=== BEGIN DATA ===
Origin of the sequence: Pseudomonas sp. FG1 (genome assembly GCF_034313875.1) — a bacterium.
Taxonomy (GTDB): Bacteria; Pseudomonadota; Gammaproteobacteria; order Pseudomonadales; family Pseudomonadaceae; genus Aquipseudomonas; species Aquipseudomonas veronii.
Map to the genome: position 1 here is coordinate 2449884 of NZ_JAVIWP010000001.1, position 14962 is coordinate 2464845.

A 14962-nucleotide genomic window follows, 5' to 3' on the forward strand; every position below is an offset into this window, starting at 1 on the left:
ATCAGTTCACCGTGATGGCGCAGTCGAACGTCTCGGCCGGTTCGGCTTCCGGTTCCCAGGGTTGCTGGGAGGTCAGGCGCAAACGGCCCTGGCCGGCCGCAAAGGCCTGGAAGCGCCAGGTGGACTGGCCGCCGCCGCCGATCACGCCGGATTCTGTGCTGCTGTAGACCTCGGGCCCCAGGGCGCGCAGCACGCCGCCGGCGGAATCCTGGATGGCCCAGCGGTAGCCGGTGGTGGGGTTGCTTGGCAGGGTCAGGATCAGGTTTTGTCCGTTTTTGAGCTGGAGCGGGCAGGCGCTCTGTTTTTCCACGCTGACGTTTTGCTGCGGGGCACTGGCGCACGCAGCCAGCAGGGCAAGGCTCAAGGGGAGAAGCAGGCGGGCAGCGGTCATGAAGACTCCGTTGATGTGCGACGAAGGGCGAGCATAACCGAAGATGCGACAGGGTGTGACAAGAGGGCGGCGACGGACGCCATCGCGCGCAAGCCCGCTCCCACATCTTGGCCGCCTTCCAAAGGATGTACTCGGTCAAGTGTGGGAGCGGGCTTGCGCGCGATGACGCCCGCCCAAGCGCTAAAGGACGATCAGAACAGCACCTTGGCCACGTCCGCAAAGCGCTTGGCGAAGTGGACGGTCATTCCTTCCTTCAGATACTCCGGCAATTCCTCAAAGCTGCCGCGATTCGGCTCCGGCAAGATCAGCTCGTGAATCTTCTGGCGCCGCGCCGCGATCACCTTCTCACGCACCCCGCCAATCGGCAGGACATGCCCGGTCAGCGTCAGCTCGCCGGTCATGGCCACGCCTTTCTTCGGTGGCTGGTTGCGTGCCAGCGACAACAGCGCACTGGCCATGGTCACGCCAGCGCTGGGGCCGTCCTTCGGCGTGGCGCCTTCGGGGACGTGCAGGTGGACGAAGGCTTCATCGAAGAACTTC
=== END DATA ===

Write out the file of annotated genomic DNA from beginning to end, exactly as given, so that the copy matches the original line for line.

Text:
Origin of the sequence: Pseudomonas sp. FG1 (genome assembly GCF_034313875.1) — a bacterium.
Taxonomy (GTDB): Bacteria; Pseudomonadota; Gammaproteobacteria; order Pseudomonadales; family Pseudomonadaceae; genus Aquipseudomonas; species Aquipseudomonas veronii.
Map to the genome: position 1 here is coordinate 2449884 of NZ_JAVIWP010000001.1, position 14962 is coordinate 2464845.

A 14962-nucleotide genomic window follows, 5' to 3' on the forward strand; every position below is an offset into this window, starting at 1 on the left:
ATCAGTTCACCGTGATGGCGCAGTCGAACGTCTCGGCCGGTTCGGCTTCCGGTTCCCAGGGTTGCTGGGAGGTCAGGCGCAAACGGCCCTGGCCGGCCGCAAAGGCCTGGAAGCGCCAGGTGGACTGGCCGCCGCCGCCGATCACGCCGGATTCTGTGCTGCTGTAGACCTCGGGCCCCAGGGCGCGCAGCACGCCGCCGGCGGAATCCTGGATGGCCCAGCGGTAGCCGGTGGTGGGGTTGCTTGGCAGGGTCAGGATCAGGTTTTGTCCGTTTTTGAGCTGGAGCGGGCAGGCGCTCTGTTTTTCCACGCTGACGTTTTGCTGCGGGGCACTGGCGCACGCAGCCAGCAGGGCAAGGCTCAAGGGGAGAAGCAGGCGGGCAGCGGTCATGAAGACTCCGTTGATGTGCGACGAAGGGCGAGCATAACCGAAGATGCGACAGGGTGTGACAAGAGGGCGGCGACGGACGCCATCGCGCGCAAGCCCGCTCCCACATCTTGGCCGCCTTCCAAAGGATGTACTCGGTCAAGTGTGGGAGCGGGCTTGCGCGCGATGACGCCCGCCCAAGCGCTAAAGGACGATCAGAACAGCACCTTGGCCACGTCCGCAAAGCGCTTGGCGAAGTGGACGGTCATTCCTTCCTTCAGATACTCCGGCAATTCCTCAAAGCTGCCGCGATTCGGCTCCGGCAAGATCAGCTCGTGAATCTTCTGGCGCCGCGCCGCGATCACCTTCTCACGCACCCCGCCAATCGGCAGGACATGCCCGGTCAGCGTCAGCTCGCCGGTCATGGCCACGCCTTTCTTCGGTGGCTGGTTGCGTGCCAGCGACAACAGCGCACTGGCCATGGTCACGCCAGCGCTGGGGCCGTCCTTCGGCGTGGCGCCTTCGGGGACGTGCAGGTGGACGAAGGCTTCATCGAAGAACTTC